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Friday, March 28, 2014

More White Rabbits

As I continue with my rabbit paintings, I still fight a battle between subtle, meaningful art and mere perceptive art. Mostly the bunnies turn out "cute". They are the ones painted from pets that I know and the family has owned. I moved away from the cute label when I started to paint the stone rabbits I have seen in a garden. I had these observations from Cathy Gatland:

 Yes, perhaps a little threatening, but also a little lost and vulnerable, not being able to see...and especially in the top one, the marks around the figure suggest other senses in full use - listening, sniffing, ready to act. 

Reading this, I think I have reached a more serious plane with the sculptural rabbits.

The following rabbits leave me very uncertain! Do they "say" something? This time I gave them eyes, hoping it would work out. Incidentally, the lines are all very straight, but the camera caused some extortion in the photos. The soft peach color and all the blues are true to the originals.

Rabbit with a Baroque design border 1

Rabbit with a Baroque design border 2


  1. I do love your rabbits. I especially thought Lola and Vanilla looked great in your garden.
    We have a ton of rabbits in AZ. We are seeing them more now that the weather is in the 80's again. I see at least 10-20 on my daily walks.

  2. Thank you, Manon, Rabbits are not, what I know of, wild all over in South Africa. Where I live on the West Coast we do not find them. I go to animal farms here to see them, or visit my kids who keep them as pets. Yes I would love to live where they just run about! (this is an irresponsible wish, I realize)

  3. Ooh, I'm honoured to have my comment posted Marie - sorry I haven't been keeping up here... I don't think you have to try to make your rabbits say something, they do just because of your affinity with them and your desire to paint them so beautifully. Baby rabbits ARE cute, so if you don't want to have them labelled as that, other mechanisms such as you're doing with the sculptured and porcelain rabbits work well I think. Personally I don't think the decorative borders add anything to the work, though they too are so well painted.
    I've been doing a painting course with Greg Kerr which really pushes you out of your comfort zone so I'm interested in this topic of meaning. We aren't to invent meaning or symbolism, but he makes us draw our subject matter intensely and repeatedly, in various ways and mediums, including 3D ones like wire and clay - then photographing those with varying shadows and light effects until we get a completely personal and unique result. Hard to explain in a sentence or two, but I'd say keep on doing what you're doing with the rabbits - only more!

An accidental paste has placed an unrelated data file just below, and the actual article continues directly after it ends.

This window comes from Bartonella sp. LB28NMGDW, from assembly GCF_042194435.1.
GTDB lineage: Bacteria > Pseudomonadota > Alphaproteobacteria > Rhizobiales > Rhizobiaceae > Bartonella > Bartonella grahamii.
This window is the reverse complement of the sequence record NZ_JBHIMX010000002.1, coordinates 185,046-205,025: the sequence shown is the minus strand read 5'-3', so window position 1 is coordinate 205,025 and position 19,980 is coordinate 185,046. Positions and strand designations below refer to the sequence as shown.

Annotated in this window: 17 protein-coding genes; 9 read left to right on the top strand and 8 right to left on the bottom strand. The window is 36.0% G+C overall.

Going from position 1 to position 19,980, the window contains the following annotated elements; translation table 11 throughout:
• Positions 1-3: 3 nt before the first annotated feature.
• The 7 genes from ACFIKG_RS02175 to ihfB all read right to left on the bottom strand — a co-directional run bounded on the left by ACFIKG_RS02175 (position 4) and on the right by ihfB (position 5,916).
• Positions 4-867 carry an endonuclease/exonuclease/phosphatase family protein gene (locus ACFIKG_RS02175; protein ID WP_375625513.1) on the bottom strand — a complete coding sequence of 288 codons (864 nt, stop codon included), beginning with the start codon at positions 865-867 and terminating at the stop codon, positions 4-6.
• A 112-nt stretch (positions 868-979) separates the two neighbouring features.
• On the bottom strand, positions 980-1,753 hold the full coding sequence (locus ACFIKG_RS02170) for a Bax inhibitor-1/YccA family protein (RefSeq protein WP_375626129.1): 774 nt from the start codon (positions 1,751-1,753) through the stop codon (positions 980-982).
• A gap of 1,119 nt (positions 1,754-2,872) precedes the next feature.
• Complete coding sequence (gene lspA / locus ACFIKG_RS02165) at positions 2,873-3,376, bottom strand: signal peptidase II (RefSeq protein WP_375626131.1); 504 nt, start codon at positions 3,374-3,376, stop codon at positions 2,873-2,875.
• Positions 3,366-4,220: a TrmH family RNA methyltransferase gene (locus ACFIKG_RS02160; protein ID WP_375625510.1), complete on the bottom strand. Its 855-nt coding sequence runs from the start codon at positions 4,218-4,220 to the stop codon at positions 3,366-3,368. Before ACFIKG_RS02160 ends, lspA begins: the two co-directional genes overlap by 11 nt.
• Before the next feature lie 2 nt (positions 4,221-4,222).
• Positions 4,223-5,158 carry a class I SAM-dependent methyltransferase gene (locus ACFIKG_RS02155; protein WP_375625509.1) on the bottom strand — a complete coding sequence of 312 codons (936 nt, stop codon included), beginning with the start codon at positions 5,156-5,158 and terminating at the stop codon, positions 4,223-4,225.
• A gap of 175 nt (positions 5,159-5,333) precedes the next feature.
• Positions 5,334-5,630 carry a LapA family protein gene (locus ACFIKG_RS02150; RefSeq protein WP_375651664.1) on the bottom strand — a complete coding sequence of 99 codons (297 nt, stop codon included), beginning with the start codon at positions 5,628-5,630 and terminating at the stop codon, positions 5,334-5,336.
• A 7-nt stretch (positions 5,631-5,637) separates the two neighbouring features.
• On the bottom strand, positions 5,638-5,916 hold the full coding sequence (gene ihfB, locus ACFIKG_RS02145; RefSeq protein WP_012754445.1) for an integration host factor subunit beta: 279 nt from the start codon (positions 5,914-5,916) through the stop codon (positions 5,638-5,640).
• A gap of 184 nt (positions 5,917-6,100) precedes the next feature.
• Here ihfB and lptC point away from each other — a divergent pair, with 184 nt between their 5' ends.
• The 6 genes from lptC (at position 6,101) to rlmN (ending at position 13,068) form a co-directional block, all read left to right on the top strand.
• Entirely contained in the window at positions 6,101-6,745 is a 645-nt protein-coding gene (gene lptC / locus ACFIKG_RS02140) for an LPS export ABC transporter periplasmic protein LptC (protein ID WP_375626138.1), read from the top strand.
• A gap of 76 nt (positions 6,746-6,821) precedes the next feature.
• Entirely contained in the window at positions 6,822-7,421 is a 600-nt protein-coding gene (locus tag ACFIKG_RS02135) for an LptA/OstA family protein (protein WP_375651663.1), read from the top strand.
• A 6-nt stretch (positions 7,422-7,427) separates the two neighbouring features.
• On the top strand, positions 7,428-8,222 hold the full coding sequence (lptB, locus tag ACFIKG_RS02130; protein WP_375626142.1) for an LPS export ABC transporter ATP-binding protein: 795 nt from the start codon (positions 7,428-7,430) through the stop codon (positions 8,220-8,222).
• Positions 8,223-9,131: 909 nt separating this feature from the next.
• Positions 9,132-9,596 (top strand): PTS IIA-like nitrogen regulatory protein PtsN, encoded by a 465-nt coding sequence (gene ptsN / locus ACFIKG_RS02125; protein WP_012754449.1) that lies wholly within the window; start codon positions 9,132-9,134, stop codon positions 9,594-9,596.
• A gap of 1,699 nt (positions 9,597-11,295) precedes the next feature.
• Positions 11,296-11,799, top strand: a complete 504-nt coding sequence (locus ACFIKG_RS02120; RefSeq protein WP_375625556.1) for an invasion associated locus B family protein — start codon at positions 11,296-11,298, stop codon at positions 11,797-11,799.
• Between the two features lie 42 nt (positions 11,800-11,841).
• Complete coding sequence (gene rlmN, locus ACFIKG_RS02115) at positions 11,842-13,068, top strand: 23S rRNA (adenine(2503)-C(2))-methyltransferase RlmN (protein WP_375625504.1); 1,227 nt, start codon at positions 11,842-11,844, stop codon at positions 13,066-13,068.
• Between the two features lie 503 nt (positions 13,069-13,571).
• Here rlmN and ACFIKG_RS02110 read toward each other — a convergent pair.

1. Cathy, thank you for taking the time to ponder my images and trying to understand. Yes, the bunnies are cute and as an illustrator I can go into greater cuteness. But, no, it is time to follow my instinct to make them serious. Your tips from Greg's painting course are surely exactly what I should strive to accomplish. I will try each of those steps. Thank you for taking the time to explain that wonderful process!

      The above rabbit paintings are difficult to judge. I placed the borders there to get a type of tension between relief sculpture and 3-D. Also the tension between decorative and fine art. I may not repeat this idea,especially as the camera distortion does not allow the lines to appear as straight as they are.

      Once again, such encouragement as yours make me feel that I can test ideas and throw them out there for feedback!

  4. Yes, that could be a workable could incorporate the relief sculpture in another way perhaps, that isn't as decorative as a border - perhaps having them sitting on pedestals, or in a setting that contains classic sculpture. Greg also has us building 'sets' with our 'characters' and photographing them, again with shadows and light effects to paint from - see this post:

    1. Those are wonderful ideas, Cathy. I could not open your link last week, but will try again.

    2. I just saw some of Greg's work, Cathy! I am hooked and will look out for a course that I can attend!


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